“We welcome UWE Bristol's commitment to make this issue a strategic pillar. We encourage other university leaders to make it a priority at their institutions. UK higher education can lead the world in adopting and evidencing mental wealth approaches.”

Student Minds CEO, Rosie Tressler said: "The Mental Wealth initiative at UWE shows the power of collaboration in creating positive mental health communities at university.

“At Student Minds, we believe that those with mental health difficulties are experts by experience, and must be active participants and partners in shaping a whole university approach to mental health and wellbeing. For change to last, it must happen strategically with a long-term vision. As such, we are pleased to be working with UWE and their Students' Union to empower those with lived experience to contribute to and input on their mental health strategy.”

A copy of the UWE Bristol's Mental Wealth First strategy can be found at www.uwe.ac.uk/mentalwealthfirst

Student stories

The following students have agreed to have their stories used in the media to highlight the importance of seeking mental health and wellbeing support at university.

Jim Stretton: Twenty two-year-old Jim Stretton graduated from UWE Bristol last year with a degree in drama and now works for an events company in Swindon.

Jim said: “I'm fine now but when I was in the sixth form at school I developed body dysmorphia. I'd always been a little on the chubby side when I was younger – I suppose it was puppy fat. But as I got older I felt pressure to look a certain way, to be fit and have a six pack.”

Jim didn't confide his feelings in anyone. He began going to the gym every day and changed his diet to try and get his body to look the way he felt it needed to look.

“I don't remember ever having a single conversation with my friends about mental health issues; it's just not something boys tend to talk about,” says Jim.

Jim has now overcome his body dysmorphia and feels happier with himself. He has a girlfriend and a good job. But he wants to remove the stigma of talking about mental health, particularly amongst men.

He added: “I was lucky in that I got through my issues by myself eventually and didn't feel the need to get help with them. But there is a lot of pressure for men as well as women to look a certain way now, and it's not healthy.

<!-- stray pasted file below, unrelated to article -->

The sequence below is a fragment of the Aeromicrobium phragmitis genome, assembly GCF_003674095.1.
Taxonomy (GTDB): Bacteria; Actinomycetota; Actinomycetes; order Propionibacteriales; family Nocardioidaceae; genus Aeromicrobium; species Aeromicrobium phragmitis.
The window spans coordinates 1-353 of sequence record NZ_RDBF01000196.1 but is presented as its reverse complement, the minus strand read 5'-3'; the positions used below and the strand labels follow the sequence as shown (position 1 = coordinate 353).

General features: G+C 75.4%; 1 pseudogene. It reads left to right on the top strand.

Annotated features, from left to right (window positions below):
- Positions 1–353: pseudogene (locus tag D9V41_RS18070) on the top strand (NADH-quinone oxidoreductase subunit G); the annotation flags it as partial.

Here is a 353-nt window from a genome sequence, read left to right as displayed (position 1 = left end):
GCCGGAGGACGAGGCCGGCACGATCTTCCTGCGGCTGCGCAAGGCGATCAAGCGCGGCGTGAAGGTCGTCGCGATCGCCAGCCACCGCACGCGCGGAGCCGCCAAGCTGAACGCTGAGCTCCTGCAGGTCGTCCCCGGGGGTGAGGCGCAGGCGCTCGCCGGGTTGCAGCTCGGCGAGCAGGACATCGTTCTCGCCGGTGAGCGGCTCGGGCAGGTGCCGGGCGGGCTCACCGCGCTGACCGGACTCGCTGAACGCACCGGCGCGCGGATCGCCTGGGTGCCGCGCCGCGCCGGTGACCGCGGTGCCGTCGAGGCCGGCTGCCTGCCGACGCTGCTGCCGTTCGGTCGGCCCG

“I really want to raise awareness about this and encourage people to talk about these pressures and how they're feeling. If you feel you can't talk to family or friends, there are lots of different options to get help and support at university.”

Edie Woolf: Third-year illustration undergraduate Edie Woolf has a clear message for students dealing with mental illness: get the help that's right for you.

The 21-year-old has managed her obsessive-compulsive disorder (OCD) for as long as she can remember. She uses strategies ranging from regular exercise to meditation and has the support of her family, some of whom also have the condition. Despite this, she found 'intrusive thoughts' made it very difficult for her to lead a normal life during her first two years at university.

Last year, she sought medical advice which led to a formal diagnosis. She is now taking medication, which she says has made a huge difference to her life.

“I've always done the things that are good for my mental health, like sleeping well, eating well, generally looking after myself and I have a supportive family,” said Edie, who lives in Clifton, Bristol.

“Despite this, it was difficult to work effectively and make friends. I want other people who are struggling like this to know that it's important that they get the help they need.”

When she graduates, Edie hopes to set up a creative collective in studio space in the heart of Bristol.

“There's a lot of stigma around taking medication for mental illness, but I tried everything else and it wasn't enough,” added Edie.

“If you are stressed to the point where it's causing a disruption to your daily life and your relationships, then maybe you should think about getting help because that's not OK.”

Raha Eskafi: Raha Eskafi, a second-year psychology student, practises mindfulness and takes more exercise to help ease her anxiety. The 21-year-old began experiencing panic attacks in her first year.

She said: “I would feel my chest getting tight and heart going really quickly, along with feeling a bit faint and dizzy. It feels like you can't breathe and things get really frantic.

“I'd always been an anxious person but didn't realise how bad it was until I came to university. I was living with 12 people and it was quite an overwhelming environment. It was scary and hard to wrap my head around.